How, asked David Perkins in his 1992 book Is Literary History Possible?, can we reconcile a reader’s desire for coherence with the ‘real heterogeneity’ of the past? His answer: it is both impossible and imperative to do so. ‘We must perceive a past age as relatively unified if we are to write literary history; we must perceive it as highly diverse if what we write is to represent it plausibly.’
Perhaps the group biography offers a somewhat more satisfactory response to this perpetual, irresolvable dilemma than the study of one great man or woman in isolation might. Indeed, it makes little sense to approach a character of such extensive and various connections as the bookseller and publisher Joseph Johnson other than via the clubbable sort of method at which Daisy Hay has already proven herself adept. Her first book, Young Romantics: The Shelleys, Byron and Other Tangled Lives (2010), set out to overturn any lingering conceptions of Romantic writers as isolated geniuses; instead, Hay set their short lives and experimental works in the context of their sustaining friendships, connections, intersections and collaborations. Her second study, Mr and Mrs Disraeli: A Strange Romance (2015), homed in on the domestic life of one famously unlikely couple; now, in Dinner with Joseph Johnson, she has again broadened her scope.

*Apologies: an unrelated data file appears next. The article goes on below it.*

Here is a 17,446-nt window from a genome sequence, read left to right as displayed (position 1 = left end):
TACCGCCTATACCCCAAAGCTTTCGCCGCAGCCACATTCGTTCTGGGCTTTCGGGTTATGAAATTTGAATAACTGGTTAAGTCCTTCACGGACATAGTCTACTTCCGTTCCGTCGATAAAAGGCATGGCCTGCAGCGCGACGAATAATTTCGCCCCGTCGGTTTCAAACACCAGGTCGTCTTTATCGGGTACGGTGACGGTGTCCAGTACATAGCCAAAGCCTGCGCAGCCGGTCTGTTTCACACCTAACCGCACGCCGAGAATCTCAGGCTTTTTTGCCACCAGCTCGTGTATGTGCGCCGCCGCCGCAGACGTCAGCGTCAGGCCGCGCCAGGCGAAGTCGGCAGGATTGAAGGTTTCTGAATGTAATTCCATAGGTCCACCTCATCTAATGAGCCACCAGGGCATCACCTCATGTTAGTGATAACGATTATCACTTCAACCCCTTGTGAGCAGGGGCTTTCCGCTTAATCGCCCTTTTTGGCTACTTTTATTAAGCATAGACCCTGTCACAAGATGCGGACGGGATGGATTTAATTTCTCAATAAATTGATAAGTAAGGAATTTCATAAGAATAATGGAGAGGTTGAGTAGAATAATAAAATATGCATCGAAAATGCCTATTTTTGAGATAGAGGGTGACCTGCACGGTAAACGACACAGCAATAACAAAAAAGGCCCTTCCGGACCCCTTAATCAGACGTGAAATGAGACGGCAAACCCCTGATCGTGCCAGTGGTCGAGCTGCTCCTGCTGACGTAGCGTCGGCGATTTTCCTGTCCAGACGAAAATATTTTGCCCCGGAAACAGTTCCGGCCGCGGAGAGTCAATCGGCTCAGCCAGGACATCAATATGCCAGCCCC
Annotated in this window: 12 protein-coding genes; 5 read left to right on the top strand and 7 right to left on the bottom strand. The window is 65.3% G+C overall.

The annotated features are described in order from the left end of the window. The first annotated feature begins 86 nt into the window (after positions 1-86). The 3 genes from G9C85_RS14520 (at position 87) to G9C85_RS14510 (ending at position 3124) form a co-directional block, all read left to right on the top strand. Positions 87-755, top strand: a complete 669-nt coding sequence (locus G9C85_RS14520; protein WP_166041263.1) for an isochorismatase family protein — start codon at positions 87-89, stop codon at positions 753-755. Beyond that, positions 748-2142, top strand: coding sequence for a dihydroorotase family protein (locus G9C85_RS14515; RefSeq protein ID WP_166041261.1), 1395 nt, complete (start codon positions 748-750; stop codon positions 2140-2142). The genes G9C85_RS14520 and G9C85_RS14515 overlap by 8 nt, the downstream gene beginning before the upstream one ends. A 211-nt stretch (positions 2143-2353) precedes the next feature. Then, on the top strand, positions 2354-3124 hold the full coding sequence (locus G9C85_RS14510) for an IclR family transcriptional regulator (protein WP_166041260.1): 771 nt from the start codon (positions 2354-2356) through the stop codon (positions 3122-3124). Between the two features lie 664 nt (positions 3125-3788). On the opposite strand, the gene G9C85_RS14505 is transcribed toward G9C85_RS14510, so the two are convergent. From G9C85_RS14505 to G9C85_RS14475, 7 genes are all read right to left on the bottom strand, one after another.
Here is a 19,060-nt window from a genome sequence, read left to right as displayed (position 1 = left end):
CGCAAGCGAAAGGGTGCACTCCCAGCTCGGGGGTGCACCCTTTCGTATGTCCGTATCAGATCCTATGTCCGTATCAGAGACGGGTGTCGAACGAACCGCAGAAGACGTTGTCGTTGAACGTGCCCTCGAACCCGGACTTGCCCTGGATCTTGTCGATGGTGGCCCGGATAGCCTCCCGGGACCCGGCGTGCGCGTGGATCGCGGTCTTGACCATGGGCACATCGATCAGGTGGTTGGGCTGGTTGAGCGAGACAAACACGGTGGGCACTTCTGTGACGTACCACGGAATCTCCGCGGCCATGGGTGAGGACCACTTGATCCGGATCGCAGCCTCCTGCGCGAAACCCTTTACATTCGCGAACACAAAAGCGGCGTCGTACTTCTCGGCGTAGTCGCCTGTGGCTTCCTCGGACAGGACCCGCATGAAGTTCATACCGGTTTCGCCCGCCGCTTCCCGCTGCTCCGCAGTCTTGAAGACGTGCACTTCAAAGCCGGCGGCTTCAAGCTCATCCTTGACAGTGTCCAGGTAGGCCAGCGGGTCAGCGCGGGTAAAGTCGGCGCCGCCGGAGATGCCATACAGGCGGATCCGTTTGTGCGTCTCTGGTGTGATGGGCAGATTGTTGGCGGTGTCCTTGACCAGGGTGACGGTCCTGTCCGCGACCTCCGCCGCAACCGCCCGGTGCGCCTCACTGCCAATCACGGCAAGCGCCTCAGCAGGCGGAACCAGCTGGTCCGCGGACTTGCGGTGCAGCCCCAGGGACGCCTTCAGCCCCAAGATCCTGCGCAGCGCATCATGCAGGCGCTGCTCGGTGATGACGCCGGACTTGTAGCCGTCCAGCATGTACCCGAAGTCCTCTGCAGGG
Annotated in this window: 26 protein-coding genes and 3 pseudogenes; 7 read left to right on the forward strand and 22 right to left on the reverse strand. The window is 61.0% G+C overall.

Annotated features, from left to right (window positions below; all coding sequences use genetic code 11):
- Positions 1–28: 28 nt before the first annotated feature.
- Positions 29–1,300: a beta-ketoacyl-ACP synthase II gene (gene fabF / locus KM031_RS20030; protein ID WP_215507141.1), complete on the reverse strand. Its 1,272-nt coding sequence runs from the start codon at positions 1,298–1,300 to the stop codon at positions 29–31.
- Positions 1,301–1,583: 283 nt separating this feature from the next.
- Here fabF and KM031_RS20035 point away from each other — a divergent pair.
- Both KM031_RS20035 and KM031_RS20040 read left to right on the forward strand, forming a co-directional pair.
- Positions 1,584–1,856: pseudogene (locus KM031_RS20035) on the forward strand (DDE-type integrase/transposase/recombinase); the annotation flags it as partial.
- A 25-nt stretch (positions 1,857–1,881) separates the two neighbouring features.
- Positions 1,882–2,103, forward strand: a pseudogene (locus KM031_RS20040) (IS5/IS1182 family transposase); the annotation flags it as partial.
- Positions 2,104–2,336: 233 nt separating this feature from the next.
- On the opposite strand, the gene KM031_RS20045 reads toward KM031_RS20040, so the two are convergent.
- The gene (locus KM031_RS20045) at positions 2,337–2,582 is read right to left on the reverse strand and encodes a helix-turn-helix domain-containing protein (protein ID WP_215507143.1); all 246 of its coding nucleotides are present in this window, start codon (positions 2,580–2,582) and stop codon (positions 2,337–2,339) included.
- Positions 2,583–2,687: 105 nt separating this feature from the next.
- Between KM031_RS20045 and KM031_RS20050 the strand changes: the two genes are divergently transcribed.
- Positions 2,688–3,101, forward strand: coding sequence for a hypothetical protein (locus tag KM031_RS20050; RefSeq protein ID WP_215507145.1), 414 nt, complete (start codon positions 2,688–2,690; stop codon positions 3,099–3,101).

Born into a Baptist family in Liverpool in 1738, Johnson set up shop in London in the 1760s. In the course of a career spanning almost half a century, he forged a group, network, web or circle – take your pick of the many available metaphors – of unparalleled